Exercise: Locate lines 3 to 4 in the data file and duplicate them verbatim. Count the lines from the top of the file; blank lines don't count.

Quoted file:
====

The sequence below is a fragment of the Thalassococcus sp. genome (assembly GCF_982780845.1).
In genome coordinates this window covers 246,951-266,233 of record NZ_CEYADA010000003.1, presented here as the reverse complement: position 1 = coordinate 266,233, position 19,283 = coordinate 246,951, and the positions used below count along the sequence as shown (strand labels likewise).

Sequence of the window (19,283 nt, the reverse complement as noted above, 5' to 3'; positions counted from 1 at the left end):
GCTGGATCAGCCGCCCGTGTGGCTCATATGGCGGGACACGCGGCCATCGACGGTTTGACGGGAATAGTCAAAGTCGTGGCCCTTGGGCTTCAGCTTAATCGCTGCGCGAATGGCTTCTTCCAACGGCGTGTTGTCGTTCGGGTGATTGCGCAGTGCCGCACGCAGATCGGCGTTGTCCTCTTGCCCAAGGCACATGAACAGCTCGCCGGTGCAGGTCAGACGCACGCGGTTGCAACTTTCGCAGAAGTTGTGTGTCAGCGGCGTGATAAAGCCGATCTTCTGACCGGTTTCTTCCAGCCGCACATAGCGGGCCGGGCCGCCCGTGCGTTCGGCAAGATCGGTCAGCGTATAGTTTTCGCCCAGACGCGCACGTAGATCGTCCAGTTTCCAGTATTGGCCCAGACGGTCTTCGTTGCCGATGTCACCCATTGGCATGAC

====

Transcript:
Sequence of the window (19,283 nt, the reverse complement as noted above, 5' to 3'; positions counted from 1 at the left end):
GCTGGATCAGCCGCCCGTGTGGCTCATATGGCGGGACACGCGGCCATCGACGGTTTGACGGGAATAGTCAAAGTCGTGGCCCTTGGGCTTCAGCTTAATCGCTGCGCGAATGGCTTCTTCCAACGGCGTGTTGTCGTTCGGGTGATTGCGCAGTGCCGCACGCAGATCGGCGTTGTCCTCTTGCCCAAGGCACATGAACAGCTCGCCGGTGCAGGTCAGACGCACGCGGTTGCAACTTTCGCAGAAGTTGTGTGTCAGCGGCGTGATAAAGCCGATCTTCTGACCGGTTTCTTCCAGCCGCACATAGCGGGCCGGGCCGCCCGTGCGTTCGGCAAGATCGGTCAGCGTATAGTTTTCGCCCAGACGCGCACGTAGATCGTCCAGTTTCCAGTATTGGCCCAGACGGTCTTCGTTGCCGATGTCACCCATTGGCATGAC